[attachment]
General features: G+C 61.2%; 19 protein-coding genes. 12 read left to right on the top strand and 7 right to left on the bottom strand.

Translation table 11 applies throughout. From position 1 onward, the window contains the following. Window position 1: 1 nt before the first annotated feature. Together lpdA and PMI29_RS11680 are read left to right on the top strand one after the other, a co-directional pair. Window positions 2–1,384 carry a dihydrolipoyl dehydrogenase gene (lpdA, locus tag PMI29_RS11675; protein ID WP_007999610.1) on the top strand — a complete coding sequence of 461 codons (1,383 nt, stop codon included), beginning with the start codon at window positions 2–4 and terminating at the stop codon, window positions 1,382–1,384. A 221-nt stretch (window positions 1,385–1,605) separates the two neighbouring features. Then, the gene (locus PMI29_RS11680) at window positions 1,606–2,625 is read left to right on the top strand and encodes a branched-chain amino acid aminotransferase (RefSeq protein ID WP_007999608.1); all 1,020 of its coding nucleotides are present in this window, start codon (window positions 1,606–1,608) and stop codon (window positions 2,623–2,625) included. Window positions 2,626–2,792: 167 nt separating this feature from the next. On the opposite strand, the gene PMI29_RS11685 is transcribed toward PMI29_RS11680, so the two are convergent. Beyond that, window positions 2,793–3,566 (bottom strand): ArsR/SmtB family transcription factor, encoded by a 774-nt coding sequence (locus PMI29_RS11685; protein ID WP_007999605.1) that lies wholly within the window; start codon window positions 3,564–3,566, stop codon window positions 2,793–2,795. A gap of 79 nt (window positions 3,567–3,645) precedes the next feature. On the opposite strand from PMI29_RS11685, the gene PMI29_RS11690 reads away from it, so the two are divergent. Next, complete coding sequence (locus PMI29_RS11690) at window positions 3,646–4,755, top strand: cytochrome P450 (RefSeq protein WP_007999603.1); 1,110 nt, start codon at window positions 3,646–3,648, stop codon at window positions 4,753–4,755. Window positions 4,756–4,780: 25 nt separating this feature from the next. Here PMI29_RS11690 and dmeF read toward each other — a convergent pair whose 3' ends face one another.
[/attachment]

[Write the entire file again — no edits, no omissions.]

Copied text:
General features: G+C 61.2%; 19 protein-coding genes. 12 read left to right on the top strand and 7 right to left on the bottom strand.

Translation table 11 applies throughout. From position 1 onward, the window contains the following. Window position 1: 1 nt before the first annotated feature. Together lpdA and PMI29_RS11680 are read left to right on the top strand one after the other, a co-directional pair. Window positions 2–1,384 carry a dihydrolipoyl dehydrogenase gene (lpdA, locus tag PMI29_RS11675; protein ID WP_007999610.1) on the top strand — a complete coding sequence of 461 codons (1,383 nt, stop codon included), beginning with the start codon at window positions 2–4 and terminating at the stop codon, window positions 1,382–1,384. A 221-nt stretch (window positions 1,385–1,605) separates the two neighbouring features. Then, the gene (locus PMI29_RS11680) at window positions 1,606–2,625 is read left to right on the top strand and encodes a branched-chain amino acid aminotransferase (RefSeq protein ID WP_007999608.1); all 1,020 of its coding nucleotides are present in this window, start codon (window positions 1,606–1,608) and stop codon (window positions 2,623–2,625) included. Window positions 2,626–2,792: 167 nt separating this feature from the next. On the opposite strand, the gene PMI29_RS11685 is transcribed toward PMI29_RS11680, so the two are convergent. Beyond that, window positions 2,793–3,566 (bottom strand): ArsR/SmtB family transcription factor, encoded by a 774-nt coding sequence (locus PMI29_RS11685; protein ID WP_007999605.1) that lies wholly within the window; start codon window positions 3,564–3,566, stop codon window positions 2,793–2,795. A gap of 79 nt (window positions 3,567–3,645) precedes the next feature. On the opposite strand from PMI29_RS11685, the gene PMI29_RS11690 reads away from it, so the two are divergent. Next, complete coding sequence (locus PMI29_RS11690) at window positions 3,646–4,755, top strand: cytochrome P450 (RefSeq protein WP_007999603.1); 1,110 nt, start codon at window positions 3,646–3,648, stop codon at window positions 4,753–4,755. Window positions 4,756–4,780: 25 nt separating this feature from the next. Here PMI29_RS11690 and dmeF read toward each other — a convergent pair whose 3' ends face one another.